The hills that enveloped Vallombrosa were off to the left and stayed that way for an (eventually) alarming amount of time. Neither my fellow traveler nor the driver spoke English, but eventually I communicated my concerns and realized I was on the wrong bus.
Worst-case scenario, I would have to get off and get on the next bus heading back -- not so terrible, but a little disappointing.
I still held out hope that I might find another bus in the next town that headed into the hills, but the gist of my 'conversation' with the driver seemed to indicate this was unlikely.
When I disembarked, I did what I always try to do when confronted by a traveling peccadillo -- I looked for an outdoor cafe, where I enjoyed a cheap half-liter of wine. The weather was fine, the German tourists rowdy, and another half-liter cheered my disappointment.
Somewhat tipsy, I made my way back to the station and noticed a road sign to Vallombrosa pointing toward the hills. Clearly no bus traveled this way, but before too long, I had hitched a ride with a native basketball-playing Springsteen fan who related (in Italian) his own adventure of having traveled to New York to play on its most famous hard courts, and despite not being able to speak a word of English, rented a car and made his pilgrimage to the Stone Pony.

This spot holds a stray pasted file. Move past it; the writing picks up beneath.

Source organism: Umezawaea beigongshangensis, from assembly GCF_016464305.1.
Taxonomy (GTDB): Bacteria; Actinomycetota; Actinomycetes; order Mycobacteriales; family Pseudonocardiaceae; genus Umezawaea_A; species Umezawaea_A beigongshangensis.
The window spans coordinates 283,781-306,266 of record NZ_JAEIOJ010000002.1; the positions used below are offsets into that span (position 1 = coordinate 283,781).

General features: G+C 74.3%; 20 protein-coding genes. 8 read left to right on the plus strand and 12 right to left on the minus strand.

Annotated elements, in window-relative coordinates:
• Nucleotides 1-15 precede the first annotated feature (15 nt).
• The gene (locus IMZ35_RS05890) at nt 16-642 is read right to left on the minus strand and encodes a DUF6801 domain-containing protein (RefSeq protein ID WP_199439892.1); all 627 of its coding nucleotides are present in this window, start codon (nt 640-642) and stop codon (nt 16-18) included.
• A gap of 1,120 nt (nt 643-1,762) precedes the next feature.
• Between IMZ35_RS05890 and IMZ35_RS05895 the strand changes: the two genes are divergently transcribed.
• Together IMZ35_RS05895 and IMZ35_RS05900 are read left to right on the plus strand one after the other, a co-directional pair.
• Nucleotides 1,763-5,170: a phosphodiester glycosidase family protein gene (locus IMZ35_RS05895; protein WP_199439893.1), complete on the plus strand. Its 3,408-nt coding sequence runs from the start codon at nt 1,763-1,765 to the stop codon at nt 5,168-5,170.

He dropped me in Vallombrosa, which was all and more that Ozzy-Dave described. I walked on wonderful paths through a beautiful forest. Although very few people were around, and I did not meet any monks or experience the coveted 'home-brew,' I did spend a few hours in peace and beauty.
In time, I made my way back to the bus stop to wait for a ride back to Florence. My lonely reveries were eventually interrupted by a lovely hiker, who, after asking if I was waiting for the bus, commented that I must be a very patient fellow. She then walked on around the bend, disappearing about as fast as she appeared.
What with having made it to this wonderful place, the wine, and the favorable compliment from this hiking beauty, I was feeling pretty satisfied with my day. It is true I'm a bit slow (who doesn't have a foible or two?), but at some point it occurred to me that "being patient" might infer more than just admiration.
The schedule above my head confirmed the last bus to Florence, in fact to anywhere, left at noon. It now being almost twilight, I shouldered my pack and headed off in the same direction as my (former) admirer.